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Maire Nicolas
07-11-2012, 09:40 AM
Hi,

I'm wondering why some OpenGL examples I found were always checking that some extensions were supported by the graphic card before making the corresponding OpenGL calls. As instance, making sure the graphic card supports "GL_ARB_shading_language_100", and then using the core function "glGenShader(..)". I thought these extensions were to be checked for "...ARB" functions only, since if the graphic card supports a version of OpenGL, it also supports all of its core functions... Or am I wrong ?

I'm also a bit confused with other extensions which have no associated GL calls, such as "GL_ARB_texture_non_power_of_two". Is it also concerning only ARB functions, or does it count for all "texture.." functions ?

Maire Nicolas
07-11-2012, 09:44 AM
And sorry, for the example I meant "GL_ARB_shader_objects" and "glCreateShader(..)"

Alfonse Reinheart
07-11-2012, 10:20 AM
Here's the first thing you need to understand about OpenGL examples: they are almost always full of bad practice. There are some that are good, but cargo-cult programming (http://en.wikipedia.org/wiki/Cargo_cult_programming) is an epidemic in the OpenGL example code ecosystem.

More often than not, they'll just do something because they copied them from others where they made sense. For the example you gave, you're probably looking at someone who copied their code from an example that was actually written to use the extension shaders. But then they upgraded it to use core without removing the extension checking.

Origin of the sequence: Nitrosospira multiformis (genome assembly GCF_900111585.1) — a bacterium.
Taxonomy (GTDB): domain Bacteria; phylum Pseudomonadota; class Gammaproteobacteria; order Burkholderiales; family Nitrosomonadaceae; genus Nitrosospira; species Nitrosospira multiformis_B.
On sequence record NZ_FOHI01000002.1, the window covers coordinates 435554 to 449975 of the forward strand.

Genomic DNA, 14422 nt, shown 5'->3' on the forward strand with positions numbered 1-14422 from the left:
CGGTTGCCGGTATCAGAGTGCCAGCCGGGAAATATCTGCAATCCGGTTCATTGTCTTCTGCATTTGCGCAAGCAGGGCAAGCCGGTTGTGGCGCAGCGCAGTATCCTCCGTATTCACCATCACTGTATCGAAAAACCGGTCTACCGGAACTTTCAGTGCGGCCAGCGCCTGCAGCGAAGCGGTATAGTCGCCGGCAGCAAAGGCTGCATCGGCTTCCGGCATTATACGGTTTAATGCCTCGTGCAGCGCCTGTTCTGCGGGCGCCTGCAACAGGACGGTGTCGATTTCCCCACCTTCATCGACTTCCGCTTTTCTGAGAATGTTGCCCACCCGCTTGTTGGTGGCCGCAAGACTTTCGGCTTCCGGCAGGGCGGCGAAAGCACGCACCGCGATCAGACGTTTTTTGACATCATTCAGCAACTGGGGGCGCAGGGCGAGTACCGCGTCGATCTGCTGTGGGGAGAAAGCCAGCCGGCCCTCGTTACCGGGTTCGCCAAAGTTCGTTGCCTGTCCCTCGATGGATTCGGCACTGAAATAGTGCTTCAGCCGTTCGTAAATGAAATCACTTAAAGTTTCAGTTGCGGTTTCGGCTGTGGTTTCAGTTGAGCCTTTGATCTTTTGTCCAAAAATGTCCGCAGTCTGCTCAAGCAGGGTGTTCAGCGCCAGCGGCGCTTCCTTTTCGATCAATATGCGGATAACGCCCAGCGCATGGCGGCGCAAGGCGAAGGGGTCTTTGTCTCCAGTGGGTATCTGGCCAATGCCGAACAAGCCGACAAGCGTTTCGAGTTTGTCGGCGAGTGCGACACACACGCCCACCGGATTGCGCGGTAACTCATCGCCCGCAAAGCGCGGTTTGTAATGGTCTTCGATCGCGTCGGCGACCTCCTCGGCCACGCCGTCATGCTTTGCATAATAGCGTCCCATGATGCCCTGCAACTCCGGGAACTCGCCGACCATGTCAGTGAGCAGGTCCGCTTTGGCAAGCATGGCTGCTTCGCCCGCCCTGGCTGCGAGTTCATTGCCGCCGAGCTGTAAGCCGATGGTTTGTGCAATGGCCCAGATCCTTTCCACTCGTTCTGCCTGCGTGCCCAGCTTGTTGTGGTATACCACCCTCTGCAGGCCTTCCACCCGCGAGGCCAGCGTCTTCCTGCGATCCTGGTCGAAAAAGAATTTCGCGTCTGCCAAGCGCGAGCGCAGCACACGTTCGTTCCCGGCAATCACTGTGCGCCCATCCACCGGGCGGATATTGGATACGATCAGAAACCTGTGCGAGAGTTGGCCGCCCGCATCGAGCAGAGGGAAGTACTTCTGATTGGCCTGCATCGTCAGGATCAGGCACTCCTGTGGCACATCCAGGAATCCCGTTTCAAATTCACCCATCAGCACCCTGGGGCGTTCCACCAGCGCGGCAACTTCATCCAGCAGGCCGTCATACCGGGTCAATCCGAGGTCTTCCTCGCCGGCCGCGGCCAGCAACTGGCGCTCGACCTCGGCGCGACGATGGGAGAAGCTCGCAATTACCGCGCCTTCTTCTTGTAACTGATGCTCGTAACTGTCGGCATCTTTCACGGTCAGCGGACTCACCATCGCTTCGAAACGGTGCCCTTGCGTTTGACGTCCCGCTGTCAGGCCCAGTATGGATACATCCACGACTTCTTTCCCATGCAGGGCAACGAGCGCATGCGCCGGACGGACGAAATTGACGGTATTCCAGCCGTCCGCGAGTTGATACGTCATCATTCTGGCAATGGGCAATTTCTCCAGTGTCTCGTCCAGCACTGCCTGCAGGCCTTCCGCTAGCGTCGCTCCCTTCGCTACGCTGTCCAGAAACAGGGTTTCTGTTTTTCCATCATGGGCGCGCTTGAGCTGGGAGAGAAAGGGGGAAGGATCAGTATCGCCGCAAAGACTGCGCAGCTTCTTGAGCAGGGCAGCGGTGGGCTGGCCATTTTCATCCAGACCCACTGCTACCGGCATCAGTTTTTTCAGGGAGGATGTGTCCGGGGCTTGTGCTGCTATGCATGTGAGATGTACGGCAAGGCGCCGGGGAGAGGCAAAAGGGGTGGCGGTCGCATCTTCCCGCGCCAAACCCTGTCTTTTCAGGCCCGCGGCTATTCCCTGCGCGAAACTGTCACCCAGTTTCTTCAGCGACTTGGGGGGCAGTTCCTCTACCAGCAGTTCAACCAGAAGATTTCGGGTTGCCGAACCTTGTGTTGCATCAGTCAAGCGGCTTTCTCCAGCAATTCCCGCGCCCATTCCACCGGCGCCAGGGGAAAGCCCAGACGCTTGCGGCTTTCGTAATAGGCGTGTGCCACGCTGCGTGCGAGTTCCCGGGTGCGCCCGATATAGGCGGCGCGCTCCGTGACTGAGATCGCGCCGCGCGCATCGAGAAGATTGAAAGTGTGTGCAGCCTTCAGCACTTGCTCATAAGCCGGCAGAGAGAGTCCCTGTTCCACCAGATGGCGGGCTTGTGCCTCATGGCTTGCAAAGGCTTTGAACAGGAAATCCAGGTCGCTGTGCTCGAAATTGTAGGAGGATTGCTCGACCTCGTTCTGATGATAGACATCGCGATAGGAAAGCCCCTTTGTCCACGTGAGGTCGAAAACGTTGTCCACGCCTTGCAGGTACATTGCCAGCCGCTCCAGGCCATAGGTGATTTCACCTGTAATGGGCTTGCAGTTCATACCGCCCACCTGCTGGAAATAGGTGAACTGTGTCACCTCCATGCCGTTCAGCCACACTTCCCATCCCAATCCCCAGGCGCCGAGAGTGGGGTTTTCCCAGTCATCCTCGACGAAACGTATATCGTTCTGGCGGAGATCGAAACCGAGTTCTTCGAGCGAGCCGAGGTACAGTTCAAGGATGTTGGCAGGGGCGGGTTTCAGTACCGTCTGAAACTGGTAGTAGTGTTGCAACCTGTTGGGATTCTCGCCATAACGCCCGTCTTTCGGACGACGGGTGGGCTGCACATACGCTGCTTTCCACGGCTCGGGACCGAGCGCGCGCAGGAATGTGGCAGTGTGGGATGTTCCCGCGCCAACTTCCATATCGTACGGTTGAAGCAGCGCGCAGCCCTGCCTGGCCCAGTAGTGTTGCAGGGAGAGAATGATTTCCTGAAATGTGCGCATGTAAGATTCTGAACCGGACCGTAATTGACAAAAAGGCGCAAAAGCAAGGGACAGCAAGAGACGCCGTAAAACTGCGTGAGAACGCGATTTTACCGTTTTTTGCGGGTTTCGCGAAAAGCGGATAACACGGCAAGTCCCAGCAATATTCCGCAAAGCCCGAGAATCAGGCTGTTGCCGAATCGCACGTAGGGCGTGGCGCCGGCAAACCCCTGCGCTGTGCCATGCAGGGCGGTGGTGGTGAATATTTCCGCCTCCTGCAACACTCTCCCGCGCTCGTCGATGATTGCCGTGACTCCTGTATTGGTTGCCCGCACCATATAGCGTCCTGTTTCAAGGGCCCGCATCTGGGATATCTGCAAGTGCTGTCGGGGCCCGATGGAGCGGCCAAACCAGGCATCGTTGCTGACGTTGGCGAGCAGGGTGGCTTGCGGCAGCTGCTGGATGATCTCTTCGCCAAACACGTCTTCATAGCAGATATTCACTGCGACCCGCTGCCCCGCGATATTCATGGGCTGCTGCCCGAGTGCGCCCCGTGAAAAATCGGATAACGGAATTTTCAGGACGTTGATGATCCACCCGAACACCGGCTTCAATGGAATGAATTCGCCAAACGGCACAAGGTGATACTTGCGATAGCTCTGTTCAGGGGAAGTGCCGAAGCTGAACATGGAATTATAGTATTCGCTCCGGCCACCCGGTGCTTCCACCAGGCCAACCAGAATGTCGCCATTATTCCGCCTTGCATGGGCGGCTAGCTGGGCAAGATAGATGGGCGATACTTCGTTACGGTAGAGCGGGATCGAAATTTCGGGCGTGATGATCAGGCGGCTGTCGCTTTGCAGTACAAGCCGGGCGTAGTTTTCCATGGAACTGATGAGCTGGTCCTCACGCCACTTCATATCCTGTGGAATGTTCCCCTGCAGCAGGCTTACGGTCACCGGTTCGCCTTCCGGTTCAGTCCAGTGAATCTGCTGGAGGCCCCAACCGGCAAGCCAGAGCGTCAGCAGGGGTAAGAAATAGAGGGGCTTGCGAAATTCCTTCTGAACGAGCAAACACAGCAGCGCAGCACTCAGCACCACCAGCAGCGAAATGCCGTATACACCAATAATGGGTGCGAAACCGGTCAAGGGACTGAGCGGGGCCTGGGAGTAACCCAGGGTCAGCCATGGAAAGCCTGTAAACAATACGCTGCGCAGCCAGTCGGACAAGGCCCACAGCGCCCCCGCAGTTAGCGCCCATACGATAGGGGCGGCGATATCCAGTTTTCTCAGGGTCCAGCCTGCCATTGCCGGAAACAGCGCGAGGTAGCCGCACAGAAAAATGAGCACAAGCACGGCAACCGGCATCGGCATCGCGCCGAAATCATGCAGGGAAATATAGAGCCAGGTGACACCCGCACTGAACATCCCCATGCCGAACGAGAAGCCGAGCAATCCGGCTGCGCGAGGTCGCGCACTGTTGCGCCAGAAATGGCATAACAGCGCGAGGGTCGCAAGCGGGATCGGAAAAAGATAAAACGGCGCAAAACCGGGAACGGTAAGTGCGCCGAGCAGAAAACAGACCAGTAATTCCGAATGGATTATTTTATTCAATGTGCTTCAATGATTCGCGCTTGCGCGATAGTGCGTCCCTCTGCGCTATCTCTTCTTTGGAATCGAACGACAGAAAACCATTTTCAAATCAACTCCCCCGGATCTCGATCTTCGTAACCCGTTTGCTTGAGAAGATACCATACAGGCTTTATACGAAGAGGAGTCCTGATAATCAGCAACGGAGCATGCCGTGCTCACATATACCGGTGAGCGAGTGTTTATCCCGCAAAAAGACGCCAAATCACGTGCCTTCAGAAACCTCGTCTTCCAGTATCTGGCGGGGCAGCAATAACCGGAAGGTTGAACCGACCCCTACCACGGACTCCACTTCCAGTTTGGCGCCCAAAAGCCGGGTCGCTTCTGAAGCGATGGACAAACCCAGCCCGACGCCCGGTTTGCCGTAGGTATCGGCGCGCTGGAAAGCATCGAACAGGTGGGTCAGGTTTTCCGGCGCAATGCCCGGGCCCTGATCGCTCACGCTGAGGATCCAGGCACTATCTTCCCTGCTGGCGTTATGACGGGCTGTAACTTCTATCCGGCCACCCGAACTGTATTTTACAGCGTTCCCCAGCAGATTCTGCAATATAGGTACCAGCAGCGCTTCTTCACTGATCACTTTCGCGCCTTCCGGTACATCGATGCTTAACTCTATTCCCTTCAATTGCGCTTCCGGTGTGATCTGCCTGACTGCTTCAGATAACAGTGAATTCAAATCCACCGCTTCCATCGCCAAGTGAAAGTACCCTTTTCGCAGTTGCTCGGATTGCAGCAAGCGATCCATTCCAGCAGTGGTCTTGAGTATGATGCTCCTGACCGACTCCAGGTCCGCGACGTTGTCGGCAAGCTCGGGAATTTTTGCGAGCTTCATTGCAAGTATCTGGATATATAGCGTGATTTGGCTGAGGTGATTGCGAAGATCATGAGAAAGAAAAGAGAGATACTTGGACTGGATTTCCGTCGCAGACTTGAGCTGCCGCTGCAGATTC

You should check what you need to check, not what some example code tells you to check. If you're using version 3.3, then check for version 3.3.


I'm also a bit confused with other extensions which have no associated GL calls, such as "GL_ARB_texture_non_power_of_two". Is it also concerning only ARB functions, or does it count for all "texture.." functions ?

texture_non_power_of_two changes the meaning of existing functions. That is, when this extension is defined, the functions do different things. You check the extension so that you know if those different things can be done. If it is defined, then the `glTexImage2D` and so forth functions can take non-power-of-two sizes. If it isn't defined, then passing NPOT sizes will cause a GL error.

This is again one of those unnecessary and pointless things many GL examples will do due to legacy issues and cargo-cult programming. You should just check for version 2.0, where it's core behavior.

Maire Nicolas
07-11-2012, 11:19 AM
Thank you for your answer, it's a lot clearer for me know :)
And indeed, it is not the first time I find some weird practice in OpenGL tutorials.